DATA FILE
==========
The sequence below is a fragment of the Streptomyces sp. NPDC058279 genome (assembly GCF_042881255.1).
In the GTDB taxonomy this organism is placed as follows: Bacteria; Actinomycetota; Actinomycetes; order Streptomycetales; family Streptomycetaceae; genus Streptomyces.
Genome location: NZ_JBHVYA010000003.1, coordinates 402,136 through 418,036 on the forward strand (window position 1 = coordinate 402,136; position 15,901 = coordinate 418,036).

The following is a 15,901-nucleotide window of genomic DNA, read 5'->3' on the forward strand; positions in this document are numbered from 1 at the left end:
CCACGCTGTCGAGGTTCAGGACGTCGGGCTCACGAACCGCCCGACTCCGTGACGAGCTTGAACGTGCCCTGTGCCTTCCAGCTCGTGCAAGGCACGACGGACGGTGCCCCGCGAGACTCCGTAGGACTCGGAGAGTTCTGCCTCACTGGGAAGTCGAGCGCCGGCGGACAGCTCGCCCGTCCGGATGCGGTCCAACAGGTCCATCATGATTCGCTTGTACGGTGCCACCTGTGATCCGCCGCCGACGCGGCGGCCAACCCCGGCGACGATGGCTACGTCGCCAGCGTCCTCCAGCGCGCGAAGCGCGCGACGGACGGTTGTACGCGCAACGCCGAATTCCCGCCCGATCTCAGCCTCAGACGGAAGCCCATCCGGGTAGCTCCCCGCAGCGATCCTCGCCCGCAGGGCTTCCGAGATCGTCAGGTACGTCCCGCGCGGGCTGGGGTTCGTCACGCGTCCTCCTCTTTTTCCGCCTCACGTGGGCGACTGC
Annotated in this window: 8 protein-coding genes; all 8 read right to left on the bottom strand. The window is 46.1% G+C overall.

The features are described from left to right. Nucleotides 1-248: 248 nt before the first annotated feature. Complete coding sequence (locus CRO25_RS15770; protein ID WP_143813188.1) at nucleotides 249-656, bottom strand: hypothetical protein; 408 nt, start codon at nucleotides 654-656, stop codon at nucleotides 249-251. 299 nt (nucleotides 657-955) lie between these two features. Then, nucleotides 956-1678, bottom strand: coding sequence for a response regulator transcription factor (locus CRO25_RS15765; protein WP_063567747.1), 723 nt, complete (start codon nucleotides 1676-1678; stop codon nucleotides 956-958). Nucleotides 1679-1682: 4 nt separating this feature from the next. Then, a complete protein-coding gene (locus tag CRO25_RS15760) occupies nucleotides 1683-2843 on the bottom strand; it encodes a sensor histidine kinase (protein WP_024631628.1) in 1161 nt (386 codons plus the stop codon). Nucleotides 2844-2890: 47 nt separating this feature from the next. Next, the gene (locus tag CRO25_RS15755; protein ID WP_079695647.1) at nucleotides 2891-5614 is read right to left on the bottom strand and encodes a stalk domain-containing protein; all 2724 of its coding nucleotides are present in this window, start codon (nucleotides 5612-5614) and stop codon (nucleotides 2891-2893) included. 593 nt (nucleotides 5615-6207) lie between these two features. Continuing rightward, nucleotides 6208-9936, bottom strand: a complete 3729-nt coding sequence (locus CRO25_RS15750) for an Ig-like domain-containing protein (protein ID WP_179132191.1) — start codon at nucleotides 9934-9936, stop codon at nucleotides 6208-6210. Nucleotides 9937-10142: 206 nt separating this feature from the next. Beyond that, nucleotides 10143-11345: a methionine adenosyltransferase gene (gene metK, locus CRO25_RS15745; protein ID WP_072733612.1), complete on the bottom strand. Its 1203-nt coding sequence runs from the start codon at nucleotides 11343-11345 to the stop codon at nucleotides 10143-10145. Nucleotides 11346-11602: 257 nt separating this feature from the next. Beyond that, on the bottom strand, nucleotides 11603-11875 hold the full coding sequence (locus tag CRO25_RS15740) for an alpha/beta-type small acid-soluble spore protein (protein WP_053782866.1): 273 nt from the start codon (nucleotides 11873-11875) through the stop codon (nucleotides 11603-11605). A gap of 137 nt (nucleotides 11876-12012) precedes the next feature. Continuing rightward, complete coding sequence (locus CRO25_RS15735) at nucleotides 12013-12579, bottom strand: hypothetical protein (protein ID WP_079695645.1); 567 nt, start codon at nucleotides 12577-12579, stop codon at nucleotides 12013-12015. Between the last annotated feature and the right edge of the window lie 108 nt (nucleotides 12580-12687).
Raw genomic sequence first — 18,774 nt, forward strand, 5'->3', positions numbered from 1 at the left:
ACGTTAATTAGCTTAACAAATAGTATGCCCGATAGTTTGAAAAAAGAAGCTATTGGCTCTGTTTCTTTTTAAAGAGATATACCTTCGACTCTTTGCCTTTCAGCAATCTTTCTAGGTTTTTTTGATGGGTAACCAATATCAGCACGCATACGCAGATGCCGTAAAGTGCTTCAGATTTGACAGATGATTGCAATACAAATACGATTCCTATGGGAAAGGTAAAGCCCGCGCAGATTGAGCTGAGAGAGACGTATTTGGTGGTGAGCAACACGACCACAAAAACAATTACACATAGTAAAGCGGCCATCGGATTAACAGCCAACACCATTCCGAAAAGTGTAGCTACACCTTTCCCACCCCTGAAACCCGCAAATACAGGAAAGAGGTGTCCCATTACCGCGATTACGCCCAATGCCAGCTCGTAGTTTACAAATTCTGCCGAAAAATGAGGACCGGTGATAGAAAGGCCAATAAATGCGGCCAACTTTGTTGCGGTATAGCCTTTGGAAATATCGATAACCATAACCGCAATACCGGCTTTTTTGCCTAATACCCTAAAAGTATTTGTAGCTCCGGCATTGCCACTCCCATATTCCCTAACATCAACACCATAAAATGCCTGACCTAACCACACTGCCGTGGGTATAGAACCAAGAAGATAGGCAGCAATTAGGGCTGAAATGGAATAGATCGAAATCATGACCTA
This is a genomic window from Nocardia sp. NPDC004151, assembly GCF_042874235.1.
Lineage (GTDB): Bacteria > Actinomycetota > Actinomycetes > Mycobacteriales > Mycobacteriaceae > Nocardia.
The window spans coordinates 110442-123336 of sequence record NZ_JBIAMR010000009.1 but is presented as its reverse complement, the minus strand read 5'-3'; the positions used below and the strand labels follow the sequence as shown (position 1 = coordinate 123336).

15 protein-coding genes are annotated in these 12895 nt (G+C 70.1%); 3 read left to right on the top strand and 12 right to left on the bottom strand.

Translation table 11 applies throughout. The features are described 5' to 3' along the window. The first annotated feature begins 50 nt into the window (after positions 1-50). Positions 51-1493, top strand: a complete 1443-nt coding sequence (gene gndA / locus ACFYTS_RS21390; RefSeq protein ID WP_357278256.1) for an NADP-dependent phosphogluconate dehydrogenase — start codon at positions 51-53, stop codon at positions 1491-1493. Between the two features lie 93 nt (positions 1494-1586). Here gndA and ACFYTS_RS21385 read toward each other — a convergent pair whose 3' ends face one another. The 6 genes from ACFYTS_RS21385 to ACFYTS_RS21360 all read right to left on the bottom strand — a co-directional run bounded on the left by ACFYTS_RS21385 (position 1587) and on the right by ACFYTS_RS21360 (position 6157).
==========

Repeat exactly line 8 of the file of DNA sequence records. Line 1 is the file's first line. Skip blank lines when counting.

Raw genomic sequence first — 18,774 nt, forward strand, 5'->3', positions numbered from 1 at the left: